Furze Hill, Mead Vale, Red Hill May 28/1880
My dear Friend,
I should have flown to see my dear Cousin ere it was too late, but am not allowed even to go outside the doors of my house into the garden, much less to travel:- an infirmity which is bitter indeed on such an occasion as this. Neither can Herbert come, for he is in bed with a sharp attack of measles and his mother is of course unable to leave him. This is so shocking and sudden that I hardly know what I write – the one comfort is my Cousins unwavering faith in the gospel, in an age when so many are forsaking their own mercies. when this —? is gone I shall perhaps remember things which I should have liked to have said. I could have wished to have sent dear John my last love in this world, and for him to know that I should ere this, have been by his bed-side had my own health rendered it possible – but it would be worse than —? to draw his attention to it now. I wish that one word from me of deepest sympathy and love could be conveyed to his ear. Believe me my dear friend in all this confusion of sorrows.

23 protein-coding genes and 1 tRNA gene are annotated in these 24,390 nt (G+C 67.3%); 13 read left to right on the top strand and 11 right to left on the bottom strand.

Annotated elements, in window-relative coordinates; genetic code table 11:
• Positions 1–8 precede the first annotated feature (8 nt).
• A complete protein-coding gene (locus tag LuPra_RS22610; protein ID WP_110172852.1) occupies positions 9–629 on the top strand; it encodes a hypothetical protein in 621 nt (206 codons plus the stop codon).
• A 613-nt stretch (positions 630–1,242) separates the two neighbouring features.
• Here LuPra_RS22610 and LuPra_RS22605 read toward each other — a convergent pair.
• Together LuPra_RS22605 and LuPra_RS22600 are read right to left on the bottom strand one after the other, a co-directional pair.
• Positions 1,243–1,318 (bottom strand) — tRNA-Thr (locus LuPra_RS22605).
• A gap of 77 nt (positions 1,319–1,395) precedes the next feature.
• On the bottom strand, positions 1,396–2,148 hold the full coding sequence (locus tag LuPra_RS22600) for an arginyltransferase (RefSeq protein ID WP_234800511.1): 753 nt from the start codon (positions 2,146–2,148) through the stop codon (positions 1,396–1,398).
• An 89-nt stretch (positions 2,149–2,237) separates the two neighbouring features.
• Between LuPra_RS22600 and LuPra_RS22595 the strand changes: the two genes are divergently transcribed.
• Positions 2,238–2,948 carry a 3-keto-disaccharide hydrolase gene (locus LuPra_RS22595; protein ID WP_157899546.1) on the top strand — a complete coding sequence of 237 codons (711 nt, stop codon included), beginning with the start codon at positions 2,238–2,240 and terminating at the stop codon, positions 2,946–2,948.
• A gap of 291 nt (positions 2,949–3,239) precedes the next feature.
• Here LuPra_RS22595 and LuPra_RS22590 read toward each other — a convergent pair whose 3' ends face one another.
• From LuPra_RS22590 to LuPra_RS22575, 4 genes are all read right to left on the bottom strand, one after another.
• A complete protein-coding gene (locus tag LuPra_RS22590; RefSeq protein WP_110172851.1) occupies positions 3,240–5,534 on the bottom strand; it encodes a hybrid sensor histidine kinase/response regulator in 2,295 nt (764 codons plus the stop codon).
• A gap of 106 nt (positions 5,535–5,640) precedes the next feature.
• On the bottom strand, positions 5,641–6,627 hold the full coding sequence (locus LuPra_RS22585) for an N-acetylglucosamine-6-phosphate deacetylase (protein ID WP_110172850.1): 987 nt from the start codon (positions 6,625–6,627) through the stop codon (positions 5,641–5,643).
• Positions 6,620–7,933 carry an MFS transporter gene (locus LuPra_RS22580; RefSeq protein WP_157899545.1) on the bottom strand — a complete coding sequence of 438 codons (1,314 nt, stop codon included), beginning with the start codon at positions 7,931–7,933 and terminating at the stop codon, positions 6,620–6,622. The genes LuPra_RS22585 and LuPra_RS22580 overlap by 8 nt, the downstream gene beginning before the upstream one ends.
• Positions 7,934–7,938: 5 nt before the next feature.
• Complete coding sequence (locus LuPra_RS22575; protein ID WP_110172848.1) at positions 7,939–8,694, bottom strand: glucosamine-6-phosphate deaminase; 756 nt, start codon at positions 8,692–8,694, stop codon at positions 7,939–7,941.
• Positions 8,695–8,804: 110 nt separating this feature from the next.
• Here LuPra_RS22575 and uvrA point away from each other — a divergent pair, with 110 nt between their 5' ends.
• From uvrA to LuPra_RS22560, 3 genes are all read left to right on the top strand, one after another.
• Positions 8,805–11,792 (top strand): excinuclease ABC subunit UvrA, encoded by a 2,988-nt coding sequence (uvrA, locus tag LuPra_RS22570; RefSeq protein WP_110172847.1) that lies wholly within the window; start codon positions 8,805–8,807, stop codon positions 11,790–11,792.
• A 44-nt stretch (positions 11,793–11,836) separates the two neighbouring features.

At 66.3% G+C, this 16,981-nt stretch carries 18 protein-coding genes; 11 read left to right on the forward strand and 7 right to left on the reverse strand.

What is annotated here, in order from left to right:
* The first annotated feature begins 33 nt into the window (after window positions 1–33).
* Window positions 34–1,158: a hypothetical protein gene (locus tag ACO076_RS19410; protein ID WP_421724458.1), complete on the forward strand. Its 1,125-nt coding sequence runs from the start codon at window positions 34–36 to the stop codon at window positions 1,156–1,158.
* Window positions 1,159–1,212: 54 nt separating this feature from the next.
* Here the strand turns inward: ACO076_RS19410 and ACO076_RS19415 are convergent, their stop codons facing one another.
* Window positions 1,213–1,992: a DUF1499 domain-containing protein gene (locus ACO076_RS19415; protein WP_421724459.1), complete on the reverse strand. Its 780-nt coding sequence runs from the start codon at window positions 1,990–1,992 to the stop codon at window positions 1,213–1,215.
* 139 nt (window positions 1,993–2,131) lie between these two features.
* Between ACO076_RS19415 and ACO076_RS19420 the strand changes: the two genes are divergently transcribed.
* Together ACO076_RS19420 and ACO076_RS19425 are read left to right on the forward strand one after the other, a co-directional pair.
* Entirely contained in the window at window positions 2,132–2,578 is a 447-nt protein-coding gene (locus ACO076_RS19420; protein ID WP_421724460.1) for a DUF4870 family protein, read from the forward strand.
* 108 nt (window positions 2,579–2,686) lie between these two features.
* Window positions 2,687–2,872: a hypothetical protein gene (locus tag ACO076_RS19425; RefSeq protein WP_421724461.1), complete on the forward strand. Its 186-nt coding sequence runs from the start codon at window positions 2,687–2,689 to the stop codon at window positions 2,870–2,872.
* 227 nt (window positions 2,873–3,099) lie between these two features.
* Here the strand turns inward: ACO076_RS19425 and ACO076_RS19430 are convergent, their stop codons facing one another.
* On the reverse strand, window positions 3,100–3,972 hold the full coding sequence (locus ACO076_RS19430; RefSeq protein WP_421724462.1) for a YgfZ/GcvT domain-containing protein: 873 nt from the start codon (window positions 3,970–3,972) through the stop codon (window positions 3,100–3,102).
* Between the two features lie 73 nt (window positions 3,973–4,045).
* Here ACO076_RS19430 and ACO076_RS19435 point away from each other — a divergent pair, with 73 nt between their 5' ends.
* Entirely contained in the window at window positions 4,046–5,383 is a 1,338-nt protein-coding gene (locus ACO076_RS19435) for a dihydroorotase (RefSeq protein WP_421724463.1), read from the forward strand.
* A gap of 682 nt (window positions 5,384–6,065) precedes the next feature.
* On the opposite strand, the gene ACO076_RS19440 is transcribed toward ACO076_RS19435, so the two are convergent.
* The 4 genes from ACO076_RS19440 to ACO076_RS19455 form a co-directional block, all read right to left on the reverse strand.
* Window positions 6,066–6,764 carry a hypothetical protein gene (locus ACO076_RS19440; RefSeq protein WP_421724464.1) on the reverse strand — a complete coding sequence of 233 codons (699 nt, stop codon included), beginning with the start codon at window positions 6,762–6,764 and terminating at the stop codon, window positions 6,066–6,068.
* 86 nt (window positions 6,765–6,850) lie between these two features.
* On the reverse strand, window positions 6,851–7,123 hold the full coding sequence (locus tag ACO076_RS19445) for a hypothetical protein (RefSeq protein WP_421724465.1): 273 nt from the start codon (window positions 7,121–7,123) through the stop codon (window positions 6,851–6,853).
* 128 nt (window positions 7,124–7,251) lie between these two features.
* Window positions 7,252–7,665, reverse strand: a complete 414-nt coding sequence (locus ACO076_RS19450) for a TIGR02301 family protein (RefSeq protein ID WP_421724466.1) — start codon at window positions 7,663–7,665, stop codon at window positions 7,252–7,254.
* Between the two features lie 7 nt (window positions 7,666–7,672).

Yours ever affectionately,
George Richmond Esq R.A.
P.S. I wrote a telegram but found it was too late for our office so that it would not have arrived before this